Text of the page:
Although I take semantic issue with use of the term "aristocracy" when referring to the social organization of this still-poorly understood time period, the material culture found in the graves, and in surrounding and overlying archaeological stratigraphy, all make sense as belonging to the Red River plain Bronze Age sequence. The uppermost soil stratum was even reported to contain "a system of holes believed to be the outer most rampart of the Co Loa citadel," but this claim will certainly take more excavation over a wider area, and further analysis, to verify. Regardless of the final verdict, the recovery of an intact prehistoric site with burials in urban Hanoi is quite fortunate, as many of the objects, especially the ceramics and bronze artifacts, are common finds in urban "souvenir" shops, even if many of them turn up through field plowing in surrounding areas. Furthermore, uncontrolled development has damaged several sites throughout urban Vietnam. The fact that the Phung Nguyen burials were 1.5m under the modern ground surface no doubt helped preserve them. Hopefully, this is the first of a series of new sites that will be discovered and carefully excavated before they are destroyed as Hanoi continues to "modernize." Fingers crossed.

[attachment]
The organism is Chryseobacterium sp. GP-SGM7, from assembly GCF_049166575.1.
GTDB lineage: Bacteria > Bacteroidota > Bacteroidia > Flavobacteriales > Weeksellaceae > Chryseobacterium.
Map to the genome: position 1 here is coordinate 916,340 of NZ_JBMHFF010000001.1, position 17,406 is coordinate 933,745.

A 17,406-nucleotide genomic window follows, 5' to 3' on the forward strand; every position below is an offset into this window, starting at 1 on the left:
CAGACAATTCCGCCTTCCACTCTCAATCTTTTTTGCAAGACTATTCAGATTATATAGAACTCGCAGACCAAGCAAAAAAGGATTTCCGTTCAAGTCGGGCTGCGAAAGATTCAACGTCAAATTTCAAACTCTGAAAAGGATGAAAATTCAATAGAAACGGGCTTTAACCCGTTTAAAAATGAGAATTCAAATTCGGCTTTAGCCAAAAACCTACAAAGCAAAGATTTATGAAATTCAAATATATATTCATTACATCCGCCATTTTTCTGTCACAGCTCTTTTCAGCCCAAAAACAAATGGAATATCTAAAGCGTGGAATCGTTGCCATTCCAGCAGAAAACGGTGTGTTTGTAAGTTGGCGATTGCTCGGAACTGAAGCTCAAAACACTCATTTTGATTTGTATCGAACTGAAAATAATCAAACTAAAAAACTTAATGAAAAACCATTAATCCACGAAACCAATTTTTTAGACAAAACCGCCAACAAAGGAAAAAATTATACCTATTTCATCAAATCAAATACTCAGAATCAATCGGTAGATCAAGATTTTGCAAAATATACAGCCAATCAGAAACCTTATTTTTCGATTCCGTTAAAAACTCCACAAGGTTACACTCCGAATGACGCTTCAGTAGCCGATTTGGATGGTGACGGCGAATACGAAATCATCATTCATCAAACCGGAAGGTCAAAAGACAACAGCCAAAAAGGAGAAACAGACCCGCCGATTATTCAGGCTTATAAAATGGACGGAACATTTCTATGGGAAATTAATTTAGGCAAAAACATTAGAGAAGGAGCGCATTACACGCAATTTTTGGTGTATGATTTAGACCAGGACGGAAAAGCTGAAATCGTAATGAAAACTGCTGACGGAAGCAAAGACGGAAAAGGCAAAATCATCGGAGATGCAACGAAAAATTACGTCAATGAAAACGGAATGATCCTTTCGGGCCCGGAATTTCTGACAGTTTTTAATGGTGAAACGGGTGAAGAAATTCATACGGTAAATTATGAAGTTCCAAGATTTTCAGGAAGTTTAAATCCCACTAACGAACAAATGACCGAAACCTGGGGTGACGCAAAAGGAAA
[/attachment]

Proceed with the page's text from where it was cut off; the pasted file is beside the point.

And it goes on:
*=photo from Thanh Nhien Daily.com